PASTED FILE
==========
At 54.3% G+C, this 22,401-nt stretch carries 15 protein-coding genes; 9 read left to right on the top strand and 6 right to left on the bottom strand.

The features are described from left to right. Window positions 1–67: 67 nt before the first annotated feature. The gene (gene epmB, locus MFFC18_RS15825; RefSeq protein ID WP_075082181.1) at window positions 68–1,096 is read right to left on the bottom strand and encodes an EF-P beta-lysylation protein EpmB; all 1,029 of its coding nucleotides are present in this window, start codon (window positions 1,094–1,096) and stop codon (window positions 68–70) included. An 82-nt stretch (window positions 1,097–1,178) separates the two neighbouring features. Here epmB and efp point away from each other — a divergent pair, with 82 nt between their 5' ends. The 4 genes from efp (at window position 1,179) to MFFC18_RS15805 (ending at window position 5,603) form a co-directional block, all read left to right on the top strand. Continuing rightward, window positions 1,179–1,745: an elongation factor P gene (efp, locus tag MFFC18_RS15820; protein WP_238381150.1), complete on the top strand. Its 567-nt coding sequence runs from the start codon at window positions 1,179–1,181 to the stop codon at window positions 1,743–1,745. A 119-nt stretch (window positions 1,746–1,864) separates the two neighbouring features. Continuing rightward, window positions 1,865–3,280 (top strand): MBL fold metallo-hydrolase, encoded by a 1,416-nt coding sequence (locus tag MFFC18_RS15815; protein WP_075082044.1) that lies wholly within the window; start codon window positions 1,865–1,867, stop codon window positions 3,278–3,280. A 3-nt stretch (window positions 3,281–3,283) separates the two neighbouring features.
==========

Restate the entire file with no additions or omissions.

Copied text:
At 54.3% G+C, this 22,401-nt stretch carries 15 protein-coding genes; 9 read left to right on the top strand and 6 right to left on the bottom strand.

The features are described from left to right. Window positions 1–67: 67 nt before the first annotated feature. The gene (gene epmB, locus MFFC18_RS15825; RefSeq protein ID WP_075082181.1) at window positions 68–1,096 is read right to left on the bottom strand and encodes an EF-P beta-lysylation protein EpmB; all 1,029 of its coding nucleotides are present in this window, start codon (window positions 1,094–1,096) and stop codon (window positions 68–70) included. An 82-nt stretch (window positions 1,097–1,178) separates the two neighbouring features. Here epmB and efp point away from each other — a divergent pair, with 82 nt between their 5' ends. The 4 genes from efp (at window position 1,179) to MFFC18_RS15805 (ending at window position 5,603) form a co-directional block, all read left to right on the top strand. Continuing rightward, window positions 1,179–1,745: an elongation factor P gene (efp, locus tag MFFC18_RS15820; protein WP_238381150.1), complete on the top strand. Its 567-nt coding sequence runs from the start codon at window positions 1,179–1,181 to the stop codon at window positions 1,743–1,745. A 119-nt stretch (window positions 1,746–1,864) separates the two neighbouring features. Continuing rightward, window positions 1,865–3,280 (top strand): MBL fold metallo-hydrolase, encoded by a 1,416-nt coding sequence (locus tag MFFC18_RS15815; protein WP_075082044.1) that lies wholly within the window; start codon window positions 1,865–1,867, stop codon window positions 3,278–3,280. A 3-nt stretch (window positions 3,281–3,283) separates the two neighbouring features.